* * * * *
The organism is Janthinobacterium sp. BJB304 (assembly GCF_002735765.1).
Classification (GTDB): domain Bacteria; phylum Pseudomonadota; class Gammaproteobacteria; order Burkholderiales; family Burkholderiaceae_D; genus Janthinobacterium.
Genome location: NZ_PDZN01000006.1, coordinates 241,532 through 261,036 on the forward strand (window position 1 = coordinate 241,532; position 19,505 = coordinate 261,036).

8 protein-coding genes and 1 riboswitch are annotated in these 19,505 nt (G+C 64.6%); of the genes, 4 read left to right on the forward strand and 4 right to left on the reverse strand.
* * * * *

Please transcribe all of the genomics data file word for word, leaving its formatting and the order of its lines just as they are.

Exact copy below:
The organism is Janthinobacterium sp. BJB304 (assembly GCF_002735765.1).
Classification (GTDB): domain Bacteria; phylum Pseudomonadota; class Gammaproteobacteria; order Burkholderiales; family Burkholderiaceae_D; genus Janthinobacterium.
Genome location: NZ_PDZN01000006.1, coordinates 241,532 through 261,036 on the forward strand (window position 1 = coordinate 241,532; position 19,505 = coordinate 261,036).

8 protein-coding genes and 1 riboswitch are annotated in these 19,505 nt (G+C 64.6%); of the genes, 4 read left to right on the forward strand and 4 right to left on the reverse strand.